Most people these days are familiar with the image of Che Guevara, the Cuban guerrilla and later military leader who helped Fidel Castro and Cuban communists take over the island in the middle of the 20th century.
Of course most people might only be familiar with Guevara’s likeness because it’s a very popular t-shirt. The real Che Guevara, what he did in life, and how that life ended doesn’t actually matter – so there’s no use in trying to explain it.
Guevara died doing what he did best: fomenting revolution and killing people. But his remains were lost to history for nearly three decades. A Cuban revolutionary export unit doesn’t have the same, “No one left behind” ethos as some other expeditionary forces.
During the revolutionary movement in Cuba, Guevara was quickly promoted through the ranks for his daring and bravado, which won him the respect of communist leader Fidel Castro. Guevara commanded a second Army corps during the revolution. Guevara mastered “hit-and-run” attacks against government forces.
As the war drew to a close, it was actually Guevara’s tactical leadership that allowed the Cuban communists to take the island. Despite being outnumbered 10 to 1, he routinely outmaneuvered government forces, split the island into two, and forced Cuba’s generals to admit defeat. When communists marched into Havana on New Year's Day, they were from Che Guevara’s army. Castro would not arrive for another week.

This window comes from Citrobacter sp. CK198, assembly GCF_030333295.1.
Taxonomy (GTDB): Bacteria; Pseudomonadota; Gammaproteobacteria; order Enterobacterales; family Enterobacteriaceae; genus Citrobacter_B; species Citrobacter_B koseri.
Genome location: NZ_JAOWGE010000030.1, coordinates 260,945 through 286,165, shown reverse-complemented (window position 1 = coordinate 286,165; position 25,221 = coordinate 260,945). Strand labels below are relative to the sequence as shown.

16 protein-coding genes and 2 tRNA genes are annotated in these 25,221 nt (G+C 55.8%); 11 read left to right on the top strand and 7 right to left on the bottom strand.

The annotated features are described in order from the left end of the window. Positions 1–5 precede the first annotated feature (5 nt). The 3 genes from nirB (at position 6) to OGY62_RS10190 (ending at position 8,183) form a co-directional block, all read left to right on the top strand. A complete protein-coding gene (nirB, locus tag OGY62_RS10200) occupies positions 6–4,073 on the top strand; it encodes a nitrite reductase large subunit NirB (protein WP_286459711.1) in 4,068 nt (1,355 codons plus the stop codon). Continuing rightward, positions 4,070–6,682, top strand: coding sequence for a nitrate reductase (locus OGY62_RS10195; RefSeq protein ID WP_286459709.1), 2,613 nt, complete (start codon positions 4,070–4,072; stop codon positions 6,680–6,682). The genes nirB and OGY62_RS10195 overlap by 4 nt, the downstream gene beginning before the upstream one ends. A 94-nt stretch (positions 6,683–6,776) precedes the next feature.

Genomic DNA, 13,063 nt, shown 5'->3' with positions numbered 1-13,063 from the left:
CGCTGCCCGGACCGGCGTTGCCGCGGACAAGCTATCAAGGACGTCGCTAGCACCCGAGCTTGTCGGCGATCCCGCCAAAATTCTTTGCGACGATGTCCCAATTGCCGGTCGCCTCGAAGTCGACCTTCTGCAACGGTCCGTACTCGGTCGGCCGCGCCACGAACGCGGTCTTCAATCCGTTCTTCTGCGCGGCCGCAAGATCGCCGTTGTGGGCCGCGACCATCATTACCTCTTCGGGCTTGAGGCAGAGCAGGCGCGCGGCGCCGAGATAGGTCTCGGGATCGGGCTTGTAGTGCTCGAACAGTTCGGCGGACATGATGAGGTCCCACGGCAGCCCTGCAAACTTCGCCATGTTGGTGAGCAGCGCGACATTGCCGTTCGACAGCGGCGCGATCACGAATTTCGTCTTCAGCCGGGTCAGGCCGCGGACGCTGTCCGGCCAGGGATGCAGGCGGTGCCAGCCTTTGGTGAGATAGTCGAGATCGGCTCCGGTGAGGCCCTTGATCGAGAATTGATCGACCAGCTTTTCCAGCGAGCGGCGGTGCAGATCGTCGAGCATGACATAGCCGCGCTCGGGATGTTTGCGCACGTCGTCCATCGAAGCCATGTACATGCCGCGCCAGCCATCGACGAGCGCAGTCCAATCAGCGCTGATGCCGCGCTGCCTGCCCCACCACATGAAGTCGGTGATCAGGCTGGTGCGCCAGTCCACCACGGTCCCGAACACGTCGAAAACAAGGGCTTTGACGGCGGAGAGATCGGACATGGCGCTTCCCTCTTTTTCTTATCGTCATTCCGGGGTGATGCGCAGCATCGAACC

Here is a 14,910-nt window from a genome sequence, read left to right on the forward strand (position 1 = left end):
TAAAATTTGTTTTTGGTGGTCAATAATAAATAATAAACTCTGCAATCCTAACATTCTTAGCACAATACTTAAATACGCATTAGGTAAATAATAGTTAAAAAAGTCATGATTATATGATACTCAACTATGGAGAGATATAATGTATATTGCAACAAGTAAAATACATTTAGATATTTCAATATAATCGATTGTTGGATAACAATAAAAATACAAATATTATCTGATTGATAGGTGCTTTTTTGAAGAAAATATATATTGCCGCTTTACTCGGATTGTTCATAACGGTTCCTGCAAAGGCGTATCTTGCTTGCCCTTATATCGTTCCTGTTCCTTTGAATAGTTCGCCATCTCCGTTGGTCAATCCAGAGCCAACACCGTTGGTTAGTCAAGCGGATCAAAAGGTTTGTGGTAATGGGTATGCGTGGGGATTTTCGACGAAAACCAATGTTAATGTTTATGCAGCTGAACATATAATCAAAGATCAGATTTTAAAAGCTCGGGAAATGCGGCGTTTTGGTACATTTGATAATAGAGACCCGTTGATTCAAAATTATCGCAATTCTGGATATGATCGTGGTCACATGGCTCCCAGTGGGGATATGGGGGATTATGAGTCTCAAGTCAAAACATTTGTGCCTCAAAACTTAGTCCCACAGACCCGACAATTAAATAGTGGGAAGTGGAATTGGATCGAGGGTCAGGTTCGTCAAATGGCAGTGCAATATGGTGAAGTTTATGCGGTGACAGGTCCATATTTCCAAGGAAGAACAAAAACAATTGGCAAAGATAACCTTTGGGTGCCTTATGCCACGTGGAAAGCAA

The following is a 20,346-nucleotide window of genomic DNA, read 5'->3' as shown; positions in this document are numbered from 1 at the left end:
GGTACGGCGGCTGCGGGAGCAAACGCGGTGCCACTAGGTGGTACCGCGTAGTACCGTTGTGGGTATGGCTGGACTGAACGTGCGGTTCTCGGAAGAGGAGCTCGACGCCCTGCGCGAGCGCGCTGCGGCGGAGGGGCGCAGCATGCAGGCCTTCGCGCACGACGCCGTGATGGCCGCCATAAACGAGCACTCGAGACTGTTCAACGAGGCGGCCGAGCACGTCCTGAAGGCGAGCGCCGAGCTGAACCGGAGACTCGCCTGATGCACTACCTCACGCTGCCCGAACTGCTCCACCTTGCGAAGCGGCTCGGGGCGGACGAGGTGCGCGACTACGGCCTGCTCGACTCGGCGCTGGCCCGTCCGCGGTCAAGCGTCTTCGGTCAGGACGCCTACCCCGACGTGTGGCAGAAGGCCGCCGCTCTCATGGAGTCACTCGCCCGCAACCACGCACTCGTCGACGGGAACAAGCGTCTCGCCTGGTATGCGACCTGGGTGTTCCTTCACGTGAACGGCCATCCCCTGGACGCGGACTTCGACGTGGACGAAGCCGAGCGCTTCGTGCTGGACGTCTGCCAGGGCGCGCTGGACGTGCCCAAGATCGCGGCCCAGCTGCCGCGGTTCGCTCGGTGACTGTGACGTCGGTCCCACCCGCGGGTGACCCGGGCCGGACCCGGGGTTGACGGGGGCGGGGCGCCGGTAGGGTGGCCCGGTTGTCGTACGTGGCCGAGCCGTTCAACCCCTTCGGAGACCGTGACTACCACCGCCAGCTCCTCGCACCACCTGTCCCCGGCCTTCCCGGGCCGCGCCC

Governance wasn’t Che Guevara’s strong suit, however. It wasn’t long before he retook the battlefield. By the mid-1960s, he was offering support to communist insurgencies in Africa and South America. In 1966, he was leading a force of 50 in support of communist guerrillas in Bolivia.
Guevara saw success against government forces in Bolivia, similar to the victories against the Bautista regime he overthrew in Cuba. With just 50 men, he hoped to instigate a revolution on the same scale as his homeland, and for a while it looked as though he might succeed. His battlefield successes made the Bolivian government believe he had far more than just 50 men.
A communist revolution in Bolivia did not happen as a result of Che Guevara’s force. Guevara did not receive support from Bolivia’s own communist party. He knew the Bolivian communists would not support him and he resented them for it.
Another reason for his failure was that he was not only facing a Bolivian government force there. If he had been, there’s a good chance he would have succeeded. Instead, he was facing a fully-equipped and trained force from the American CIA’s Special Activities Division as well as a Bolivian Army trained by U.S. Army Special Forces. To make matters even worse, a force of Army Rangers, trained in jungle warfare was operating against him in the country.
Finally, he was given faulty communications equipment, which led to difficulties in resupply. Supply problems combined with little to no help from native forces while fighting a superior enemy led to his downfall.
Guevara was captured by Bolivian special forces in October 1967. Two days after his capture, he was executed in a manner that made it look like he died fighting. Photos were taken so the Bolivians could prove Guevara was dead and his body was buried next to an airfield. They stayed there for 30 years before the Cuban government was able to find them.
Cuba moved his remains to a specially-designed monument in Santa Clara, Cuba, which was the site of his greatest victory of the Cuban Revolution and maybe of his entire life.
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